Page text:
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Dealing with the overdose crisis

Prince Geoerge-Peace River-Northern Rockies MP Bob Zimmer Credit: Bernard Thibodeau, House of Commons Photo Services
Prince George-Peace River-Northern Rockies MP Bob Zimmer

BY BOB ZIMMER

Prince George-Peace River-Northern Rockies MP

British Columbia as a province has lost over 900 lives to illicit drug overdoses in just the first seven months of 2020. This number is shocking; especially considering that we are already close to surpassing the total number of overdose deaths for all of 2019. Locally, illicit drug overdoses have claimed the lives of 22 in Prince George and 12 in Fort St. John already this year. 

While I know many of us have been focused on COVID-19, it is important that we recognize that we are facing an addictions crisis not only within the province but also across the country. That is why I am proud to support communities like Fort St. John and Prince George who have recently declared Overdose Awareness Weeks to help raise this issue locally. 

There is no doubt that the addictions crisis in Canada is a dynamic and complicated issue.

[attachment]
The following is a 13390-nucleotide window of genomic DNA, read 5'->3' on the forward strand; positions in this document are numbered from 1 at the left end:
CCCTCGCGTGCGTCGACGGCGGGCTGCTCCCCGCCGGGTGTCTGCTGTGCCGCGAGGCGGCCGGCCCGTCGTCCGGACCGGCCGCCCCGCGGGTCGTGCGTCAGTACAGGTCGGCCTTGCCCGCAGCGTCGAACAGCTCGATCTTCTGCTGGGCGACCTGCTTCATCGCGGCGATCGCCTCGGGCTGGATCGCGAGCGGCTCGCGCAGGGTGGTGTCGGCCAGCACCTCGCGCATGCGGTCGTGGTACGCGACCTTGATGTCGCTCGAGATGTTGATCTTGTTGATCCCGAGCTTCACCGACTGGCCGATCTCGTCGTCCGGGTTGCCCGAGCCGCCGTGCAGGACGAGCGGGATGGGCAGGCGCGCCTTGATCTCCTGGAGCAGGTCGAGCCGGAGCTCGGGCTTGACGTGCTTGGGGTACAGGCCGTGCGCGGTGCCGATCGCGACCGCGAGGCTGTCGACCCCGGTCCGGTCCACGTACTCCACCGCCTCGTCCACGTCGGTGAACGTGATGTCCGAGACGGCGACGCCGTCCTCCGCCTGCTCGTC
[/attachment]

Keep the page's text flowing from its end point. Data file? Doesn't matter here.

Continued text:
While we must look for ways to get these dangerous substances off of our streets including finding ways to prevent the importation of fentanyl from China, we must also work toward building a system of care where everyone who struggles with addiction is offered treatment and a pathway to recovery.

It is why I supported former Fort St. John mayor Bruce Lantz and the Northern Lights Recovery Centre Society in their efforts to try to build a rehabilitation centre in Fort St. John, as well as the Salvation Army’s Northern Centre of Hope. I am also pleased to see that the North Wind Wellness Centre is looking to build a new 40-unit addictions and recovery centre in Farmington.

It is these types of projects that we should be focusing on in our efforts to support those who suffer from addictions. 

 Illicit drugs are extremely dangerous substances that tear families apart, negatively impact communities and have lasting effects on individuals who become addicted. It is why I firmly believe that they should remain illegal. Taking steps like decriminalizing drugs will not help Canadians struggling with addiction on their path to recovery.

As Marshall Smith, co-author of the report Strategies to Strengthen Recovery in British Columbia: The Path Forward said following its release in 2018: “The message to British Columbians must be: recovery is possible”.

That is why I will continue to call on Justin Trudeau and his Liberal government to deliver a comprehensive, recovery-oriented plan to tackle Canada’s addictions crisis.

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